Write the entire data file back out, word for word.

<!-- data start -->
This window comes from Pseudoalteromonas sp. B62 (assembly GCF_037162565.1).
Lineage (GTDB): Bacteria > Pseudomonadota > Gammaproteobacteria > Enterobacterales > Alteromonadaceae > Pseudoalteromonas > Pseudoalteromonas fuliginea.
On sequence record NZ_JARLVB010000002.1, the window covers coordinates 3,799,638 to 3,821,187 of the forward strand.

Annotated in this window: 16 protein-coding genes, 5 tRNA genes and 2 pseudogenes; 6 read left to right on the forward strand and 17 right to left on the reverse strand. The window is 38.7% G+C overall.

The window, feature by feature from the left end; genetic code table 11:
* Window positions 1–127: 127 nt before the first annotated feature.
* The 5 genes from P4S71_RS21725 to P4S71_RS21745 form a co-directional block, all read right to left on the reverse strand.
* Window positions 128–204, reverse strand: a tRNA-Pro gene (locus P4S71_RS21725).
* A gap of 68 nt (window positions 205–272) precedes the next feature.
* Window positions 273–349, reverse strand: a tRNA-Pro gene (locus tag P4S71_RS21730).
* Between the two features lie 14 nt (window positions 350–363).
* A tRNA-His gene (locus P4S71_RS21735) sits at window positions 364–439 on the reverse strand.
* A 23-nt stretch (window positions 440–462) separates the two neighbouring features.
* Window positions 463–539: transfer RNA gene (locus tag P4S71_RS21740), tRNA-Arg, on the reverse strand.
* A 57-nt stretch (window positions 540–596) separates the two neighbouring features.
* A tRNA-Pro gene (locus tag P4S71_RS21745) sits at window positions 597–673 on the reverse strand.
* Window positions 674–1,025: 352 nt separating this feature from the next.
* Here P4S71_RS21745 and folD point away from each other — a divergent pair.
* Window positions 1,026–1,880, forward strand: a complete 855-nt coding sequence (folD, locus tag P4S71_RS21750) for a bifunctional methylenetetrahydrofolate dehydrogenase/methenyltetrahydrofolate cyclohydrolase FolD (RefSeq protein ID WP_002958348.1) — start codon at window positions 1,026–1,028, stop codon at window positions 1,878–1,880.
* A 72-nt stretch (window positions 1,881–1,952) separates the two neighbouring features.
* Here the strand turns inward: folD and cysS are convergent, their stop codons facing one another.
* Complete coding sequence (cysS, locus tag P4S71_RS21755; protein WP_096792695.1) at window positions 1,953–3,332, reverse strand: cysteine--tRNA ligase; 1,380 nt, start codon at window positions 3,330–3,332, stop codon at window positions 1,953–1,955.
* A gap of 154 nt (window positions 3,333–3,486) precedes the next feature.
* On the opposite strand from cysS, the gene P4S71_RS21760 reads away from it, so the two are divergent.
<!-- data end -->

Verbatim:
This window comes from Pseudoalteromonas sp. B62 (assembly GCF_037162565.1).
Lineage (GTDB): Bacteria > Pseudomonadota > Gammaproteobacteria > Enterobacterales > Alteromonadaceae > Pseudoalteromonas > Pseudoalteromonas fuliginea.
On sequence record NZ_JARLVB010000002.1, the window covers coordinates 3,799,638 to 3,821,187 of the forward strand.

Annotated in this window: 16 protein-coding genes, 5 tRNA genes and 2 pseudogenes; 6 read left to right on the forward strand and 17 right to left on the reverse strand. The window is 38.7% G+C overall.

The window, feature by feature from the left end; genetic code table 11:
* Window positions 1–127: 127 nt before the first annotated feature.
* The 5 genes from P4S71_RS21725 to P4S71_RS21745 form a co-directional block, all read right to left on the reverse strand.
* Window positions 128–204, reverse strand: a tRNA-Pro gene (locus P4S71_RS21725).
* A gap of 68 nt (window positions 205–272) precedes the next feature.
* Window positions 273–349, reverse strand: a tRNA-Pro gene (locus tag P4S71_RS21730).
* Between the two features lie 14 nt (window positions 350–363).
* A tRNA-His gene (locus P4S71_RS21735) sits at window positions 364–439 on the reverse strand.
* A 23-nt stretch (window positions 440–462) separates the two neighbouring features.
* Window positions 463–539: transfer RNA gene (locus tag P4S71_RS21740), tRNA-Arg, on the reverse strand.
* A 57-nt stretch (window positions 540–596) separates the two neighbouring features.
* A tRNA-Pro gene (locus tag P4S71_RS21745) sits at window positions 597–673 on the reverse strand.
* Window positions 674–1,025: 352 nt separating this feature from the next.
* Here P4S71_RS21745 and folD point away from each other — a divergent pair.
* Window positions 1,026–1,880, forward strand: a complete 855-nt coding sequence (folD, locus tag P4S71_RS21750) for a bifunctional methylenetetrahydrofolate dehydrogenase/methenyltetrahydrofolate cyclohydrolase FolD (RefSeq protein ID WP_002958348.1) — start codon at window positions 1,026–1,028, stop codon at window positions 1,878–1,880.
* A 72-nt stretch (window positions 1,881–1,952) separates the two neighbouring features.
* Here the strand turns inward: folD and cysS are convergent, their stop codons facing one another.
* Complete coding sequence (cysS, locus tag P4S71_RS21755; protein WP_096792695.1) at window positions 1,953–3,332, reverse strand: cysteine--tRNA ligase; 1,380 nt, start codon at window positions 3,330–3,332, stop codon at window positions 1,953–1,955.
* A gap of 154 nt (window positions 3,333–3,486) precedes the next feature.
* On the opposite strand from cysS, the gene P4S71_RS21760 reads away from it, so the two are divergent.